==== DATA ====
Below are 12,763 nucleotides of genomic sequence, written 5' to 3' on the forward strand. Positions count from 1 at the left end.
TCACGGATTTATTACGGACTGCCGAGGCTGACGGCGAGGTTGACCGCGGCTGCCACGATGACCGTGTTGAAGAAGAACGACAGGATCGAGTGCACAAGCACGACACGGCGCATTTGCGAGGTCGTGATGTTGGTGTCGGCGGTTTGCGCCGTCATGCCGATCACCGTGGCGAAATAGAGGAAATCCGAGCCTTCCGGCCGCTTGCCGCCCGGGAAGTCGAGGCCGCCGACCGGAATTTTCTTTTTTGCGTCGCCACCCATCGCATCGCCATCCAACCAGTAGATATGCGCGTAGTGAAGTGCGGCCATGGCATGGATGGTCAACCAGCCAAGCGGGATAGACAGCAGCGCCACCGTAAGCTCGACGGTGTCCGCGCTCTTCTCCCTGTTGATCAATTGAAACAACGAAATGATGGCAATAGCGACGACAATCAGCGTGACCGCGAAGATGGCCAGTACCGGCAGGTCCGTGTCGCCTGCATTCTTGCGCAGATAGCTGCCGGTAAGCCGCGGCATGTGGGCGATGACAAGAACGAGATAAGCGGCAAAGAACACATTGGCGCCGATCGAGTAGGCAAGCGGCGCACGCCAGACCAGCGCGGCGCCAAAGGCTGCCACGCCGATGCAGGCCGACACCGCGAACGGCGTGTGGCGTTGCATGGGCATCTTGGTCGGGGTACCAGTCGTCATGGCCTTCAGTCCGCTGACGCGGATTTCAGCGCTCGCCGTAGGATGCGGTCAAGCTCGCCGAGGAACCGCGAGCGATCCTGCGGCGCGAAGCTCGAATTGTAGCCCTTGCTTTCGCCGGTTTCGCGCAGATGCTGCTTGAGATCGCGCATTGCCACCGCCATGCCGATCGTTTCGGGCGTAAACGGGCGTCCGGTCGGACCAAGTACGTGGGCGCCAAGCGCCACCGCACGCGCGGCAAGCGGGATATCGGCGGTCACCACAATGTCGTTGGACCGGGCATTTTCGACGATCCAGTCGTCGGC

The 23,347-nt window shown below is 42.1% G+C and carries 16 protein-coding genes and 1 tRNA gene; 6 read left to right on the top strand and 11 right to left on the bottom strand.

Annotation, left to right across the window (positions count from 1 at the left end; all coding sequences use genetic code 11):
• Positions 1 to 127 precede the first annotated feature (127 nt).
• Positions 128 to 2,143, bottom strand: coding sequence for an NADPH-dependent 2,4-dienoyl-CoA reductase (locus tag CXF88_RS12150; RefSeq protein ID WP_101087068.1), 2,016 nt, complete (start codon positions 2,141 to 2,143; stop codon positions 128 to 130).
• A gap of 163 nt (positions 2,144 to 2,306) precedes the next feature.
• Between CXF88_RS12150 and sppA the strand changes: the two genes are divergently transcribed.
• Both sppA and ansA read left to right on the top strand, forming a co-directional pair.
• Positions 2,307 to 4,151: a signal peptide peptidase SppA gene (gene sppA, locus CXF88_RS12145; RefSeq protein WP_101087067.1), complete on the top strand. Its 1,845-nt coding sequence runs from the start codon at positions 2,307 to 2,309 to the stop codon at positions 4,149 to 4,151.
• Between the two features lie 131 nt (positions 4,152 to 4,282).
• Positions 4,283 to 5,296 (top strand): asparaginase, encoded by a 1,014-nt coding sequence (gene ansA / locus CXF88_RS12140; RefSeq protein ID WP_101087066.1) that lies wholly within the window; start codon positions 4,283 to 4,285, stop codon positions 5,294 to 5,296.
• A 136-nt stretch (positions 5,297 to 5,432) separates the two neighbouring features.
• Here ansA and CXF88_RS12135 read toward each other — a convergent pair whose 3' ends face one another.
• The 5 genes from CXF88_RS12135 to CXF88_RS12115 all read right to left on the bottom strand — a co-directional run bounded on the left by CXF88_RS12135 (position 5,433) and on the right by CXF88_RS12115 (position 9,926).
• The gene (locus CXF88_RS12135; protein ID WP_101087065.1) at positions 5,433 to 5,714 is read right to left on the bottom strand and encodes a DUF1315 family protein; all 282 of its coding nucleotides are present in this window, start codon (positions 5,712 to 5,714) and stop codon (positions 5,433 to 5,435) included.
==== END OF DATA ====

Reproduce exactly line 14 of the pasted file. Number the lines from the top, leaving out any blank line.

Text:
• Here ansA and CXF88_RS12135 read toward each other — a convergent pair whose 3' ends face one another.